A new analysis of thousands of very small earthquakes in the San Bernardino basin suggests that the unusual deformation of some may be due to 'deep creep' 10 km below the Earth's surface, say geoscientists at UMass Amherst. They say scientists should not use the information recorded by these small earthquakes to predict loading of the nearby San Andreas and San Jacinto faults.
The sky gets a new reference frame. On Aug. 30 the International Astronomical Union adopted the International Celestial Reference Frame 3 (ICRF-3) during their general assembly in Vienna, Austria. As of Jan. 1, 2019, this reference frame has global validity. It serves for example for the orientation of GPS systems as well as the navigation of space probes.
University of Leicester research could help to predict approaching ecological catastrophes.
Some of the clearest, most comprehensive images of the top several miles of the Earth's crust have helped scientists solve the mystery of why Mount St. Helens is located outside the main line of the Cascade Arc of volcanoes.
A study of earthquakes induced by injecting fluids deep underground has revealed surprising patterns, suggesting that current recommendations for hydraulic fracturing, wastewater disposal, and geothermal wells may need to be revised.
Sparked by a suggestion from researchers at Google, Harvard scientists are using artificial intelligence technology to analyzed a database of earthquakes from around the world in an effort to predict where aftershocks might occur. Using deep learning algorithms, they developed a system that, while still imprecise, was able to forecast aftershocks significantly better than random assignment.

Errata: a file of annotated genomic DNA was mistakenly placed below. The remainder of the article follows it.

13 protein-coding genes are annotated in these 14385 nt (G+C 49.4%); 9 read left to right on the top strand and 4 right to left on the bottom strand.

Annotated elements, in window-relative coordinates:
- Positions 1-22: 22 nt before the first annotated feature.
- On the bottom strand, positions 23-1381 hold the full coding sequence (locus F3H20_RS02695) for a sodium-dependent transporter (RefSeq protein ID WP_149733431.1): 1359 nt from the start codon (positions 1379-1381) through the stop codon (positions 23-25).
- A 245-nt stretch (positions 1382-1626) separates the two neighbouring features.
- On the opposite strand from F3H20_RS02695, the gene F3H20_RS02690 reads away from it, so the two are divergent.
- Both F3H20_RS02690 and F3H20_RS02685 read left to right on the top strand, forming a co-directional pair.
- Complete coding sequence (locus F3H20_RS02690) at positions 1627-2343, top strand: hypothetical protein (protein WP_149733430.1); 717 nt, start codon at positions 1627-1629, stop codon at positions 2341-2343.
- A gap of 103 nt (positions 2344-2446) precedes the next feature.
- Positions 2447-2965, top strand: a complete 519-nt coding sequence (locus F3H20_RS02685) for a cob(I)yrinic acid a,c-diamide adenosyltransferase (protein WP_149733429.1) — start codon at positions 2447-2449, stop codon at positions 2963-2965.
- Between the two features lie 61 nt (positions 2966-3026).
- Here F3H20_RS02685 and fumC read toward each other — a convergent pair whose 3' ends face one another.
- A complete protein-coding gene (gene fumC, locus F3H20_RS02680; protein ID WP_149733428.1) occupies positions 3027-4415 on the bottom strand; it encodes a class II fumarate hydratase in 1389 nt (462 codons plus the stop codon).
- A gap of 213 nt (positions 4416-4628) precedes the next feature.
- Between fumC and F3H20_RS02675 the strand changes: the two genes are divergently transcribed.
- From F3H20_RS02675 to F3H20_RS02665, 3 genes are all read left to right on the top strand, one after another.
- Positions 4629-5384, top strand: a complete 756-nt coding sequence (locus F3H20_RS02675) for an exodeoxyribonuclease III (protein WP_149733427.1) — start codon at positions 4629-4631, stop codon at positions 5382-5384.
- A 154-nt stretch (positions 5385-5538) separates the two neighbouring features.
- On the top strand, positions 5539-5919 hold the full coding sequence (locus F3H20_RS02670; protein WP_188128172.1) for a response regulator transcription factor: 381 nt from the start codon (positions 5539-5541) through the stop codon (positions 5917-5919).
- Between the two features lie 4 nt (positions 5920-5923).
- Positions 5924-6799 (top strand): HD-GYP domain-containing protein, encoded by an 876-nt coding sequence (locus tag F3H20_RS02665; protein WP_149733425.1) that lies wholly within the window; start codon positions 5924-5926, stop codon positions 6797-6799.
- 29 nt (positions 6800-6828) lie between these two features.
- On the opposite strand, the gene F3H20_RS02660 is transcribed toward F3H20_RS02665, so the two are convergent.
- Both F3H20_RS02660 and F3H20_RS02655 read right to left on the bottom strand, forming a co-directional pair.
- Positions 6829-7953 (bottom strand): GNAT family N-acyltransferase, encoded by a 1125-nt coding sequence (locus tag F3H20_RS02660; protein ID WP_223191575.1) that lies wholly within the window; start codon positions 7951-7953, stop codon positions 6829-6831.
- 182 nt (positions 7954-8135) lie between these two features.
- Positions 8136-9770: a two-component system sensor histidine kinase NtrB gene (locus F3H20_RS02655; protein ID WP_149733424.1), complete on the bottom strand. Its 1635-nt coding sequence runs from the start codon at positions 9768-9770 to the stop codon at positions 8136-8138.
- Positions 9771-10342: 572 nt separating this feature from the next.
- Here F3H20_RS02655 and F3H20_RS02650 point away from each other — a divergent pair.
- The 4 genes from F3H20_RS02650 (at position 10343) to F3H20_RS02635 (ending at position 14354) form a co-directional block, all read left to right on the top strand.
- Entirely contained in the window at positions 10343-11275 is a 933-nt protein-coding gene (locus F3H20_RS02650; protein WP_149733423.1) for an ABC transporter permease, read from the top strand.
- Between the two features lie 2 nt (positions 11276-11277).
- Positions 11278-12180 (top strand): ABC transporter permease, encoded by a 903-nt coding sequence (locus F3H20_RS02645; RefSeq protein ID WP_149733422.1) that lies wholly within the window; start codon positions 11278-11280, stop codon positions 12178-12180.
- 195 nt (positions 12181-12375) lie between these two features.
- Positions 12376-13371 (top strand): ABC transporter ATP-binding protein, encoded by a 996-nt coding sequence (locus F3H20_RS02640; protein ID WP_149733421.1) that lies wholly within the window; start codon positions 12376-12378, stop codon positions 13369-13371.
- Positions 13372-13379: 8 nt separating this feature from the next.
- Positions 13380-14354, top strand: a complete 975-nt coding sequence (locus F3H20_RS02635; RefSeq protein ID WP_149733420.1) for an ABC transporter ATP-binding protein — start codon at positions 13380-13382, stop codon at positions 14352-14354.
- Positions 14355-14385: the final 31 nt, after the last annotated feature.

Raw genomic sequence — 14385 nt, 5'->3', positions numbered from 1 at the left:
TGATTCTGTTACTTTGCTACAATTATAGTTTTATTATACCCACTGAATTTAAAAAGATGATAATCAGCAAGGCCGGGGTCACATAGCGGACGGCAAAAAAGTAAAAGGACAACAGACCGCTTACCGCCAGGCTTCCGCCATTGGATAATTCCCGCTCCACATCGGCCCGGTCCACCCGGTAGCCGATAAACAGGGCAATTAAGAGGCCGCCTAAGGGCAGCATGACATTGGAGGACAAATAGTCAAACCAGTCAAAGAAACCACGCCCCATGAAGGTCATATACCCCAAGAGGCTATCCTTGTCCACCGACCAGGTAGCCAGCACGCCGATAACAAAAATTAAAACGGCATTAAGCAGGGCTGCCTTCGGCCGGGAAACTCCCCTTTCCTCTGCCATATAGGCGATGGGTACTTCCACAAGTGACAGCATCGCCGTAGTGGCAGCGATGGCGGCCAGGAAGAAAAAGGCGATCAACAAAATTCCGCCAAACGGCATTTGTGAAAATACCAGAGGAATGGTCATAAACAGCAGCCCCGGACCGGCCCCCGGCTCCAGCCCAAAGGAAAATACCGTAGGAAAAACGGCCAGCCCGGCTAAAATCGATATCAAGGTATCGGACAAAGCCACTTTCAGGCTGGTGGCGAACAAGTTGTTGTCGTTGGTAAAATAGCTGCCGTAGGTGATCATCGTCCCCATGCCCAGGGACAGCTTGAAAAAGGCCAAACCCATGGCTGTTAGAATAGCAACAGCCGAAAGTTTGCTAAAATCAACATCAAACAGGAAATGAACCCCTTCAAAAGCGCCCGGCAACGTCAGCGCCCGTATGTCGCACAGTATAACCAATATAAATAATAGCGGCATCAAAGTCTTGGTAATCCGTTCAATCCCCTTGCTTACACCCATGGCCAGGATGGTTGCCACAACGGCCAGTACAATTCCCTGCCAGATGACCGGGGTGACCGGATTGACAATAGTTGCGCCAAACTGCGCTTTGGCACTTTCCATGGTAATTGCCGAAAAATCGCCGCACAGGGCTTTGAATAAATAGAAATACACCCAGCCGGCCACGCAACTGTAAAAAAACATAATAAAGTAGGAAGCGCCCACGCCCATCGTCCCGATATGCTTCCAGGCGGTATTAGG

The timing and size of three deadly earthquakes that struck Italy in 2016 may have been pre-determined, according to new research that could improve future earthquake forecasts.
In a new study in Science Advances, researchers report that their physics-based model of California earthquake hazards replicated estimates from the state's leading statistical model.
New marine geophysical data recorded during two excursions on a French icebreaker enabled Drs. Roi Granot and Jérôme Dyment to date the ocean floor and calculate the relative motion between the Antarctic Plates and the Australian Plate. This new data revealed that Antarctica fused into one plate around 11 million years ago, roughly 15 million years later than previously assumed.
The meteor explosion was also captured by infrasonic microphones and seismometers, offering a rare chance to compare these data with satellite and ground camera images. In a report in Seismological Research Letters, a team of scientists led by Michael Hedlin of Scripps Institution of Oceanography use these data to pinpoint the time, location and height of the bolide disintegration, and to calculate an approximate yield for the explosion.